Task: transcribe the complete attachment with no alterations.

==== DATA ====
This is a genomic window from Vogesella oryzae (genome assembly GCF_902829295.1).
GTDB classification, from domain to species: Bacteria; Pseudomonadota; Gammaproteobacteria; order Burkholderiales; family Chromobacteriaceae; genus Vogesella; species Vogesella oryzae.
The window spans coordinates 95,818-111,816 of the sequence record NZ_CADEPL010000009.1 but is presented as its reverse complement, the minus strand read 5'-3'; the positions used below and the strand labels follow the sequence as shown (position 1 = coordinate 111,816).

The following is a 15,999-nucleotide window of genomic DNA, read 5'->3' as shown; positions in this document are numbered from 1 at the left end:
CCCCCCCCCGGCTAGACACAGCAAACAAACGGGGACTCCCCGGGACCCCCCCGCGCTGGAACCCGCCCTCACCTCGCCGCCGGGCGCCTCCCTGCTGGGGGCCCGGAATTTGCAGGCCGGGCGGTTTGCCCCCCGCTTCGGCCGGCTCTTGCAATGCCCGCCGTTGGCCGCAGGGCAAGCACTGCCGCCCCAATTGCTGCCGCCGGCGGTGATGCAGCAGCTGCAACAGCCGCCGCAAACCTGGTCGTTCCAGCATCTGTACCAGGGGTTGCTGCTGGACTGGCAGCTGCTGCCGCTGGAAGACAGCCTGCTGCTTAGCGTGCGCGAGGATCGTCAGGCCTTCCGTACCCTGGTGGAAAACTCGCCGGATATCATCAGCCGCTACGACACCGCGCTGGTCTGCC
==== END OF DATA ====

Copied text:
This is a genomic window from Vogesella oryzae (genome assembly GCF_902829295.1).
GTDB classification, from domain to species: Bacteria; Pseudomonadota; Gammaproteobacteria; order Burkholderiales; family Chromobacteriaceae; genus Vogesella; species Vogesella oryzae.
The window spans coordinates 95,818-111,816 of the sequence record NZ_CADEPL010000009.1 but is presented as its reverse complement, the minus strand read 5'-3'; the positions used below and the strand labels follow the sequence as shown (position 1 = coordinate 111,816).

The following is a 15,999-nucleotide window of genomic DNA, read 5'->3' as shown; positions in this document are numbered from 1 at the left end:
CCCCCCCCCGGCTAGACACAGCAAACAAACGGGGACTCCCCGGGACCCCCCCGCGCTGGAACCCGCCCTCACCTCGCCGCCGGGCGCCTCCCTGCTGGGGGCCCGGAATTTGCAGGCCGGGCGGTTTGCCCCCCGCTTCGGCCGGCTCTTGCAATGCCCGCCGTTGGCCGCAGGGCAAGCACTGCCGCCCCAATTGCTGCCGCCGGCGGTGATGCAGCAGCTGCAACAGCCGCCGCAAACCTGGTCGTTCCAGCATCTGTACCAGGGGTTGCTGCTGGACTGGCAGCTGCTGCCGCTGGAAGACAGCCTGCTGCTTAGCGTGCGCGAGGATCGTCAGGCCTTCCGTACCCTGGTGGAAAACTCGCCGGATATCATCAGCCGCTACGACACCGCGCTGGTCTGCC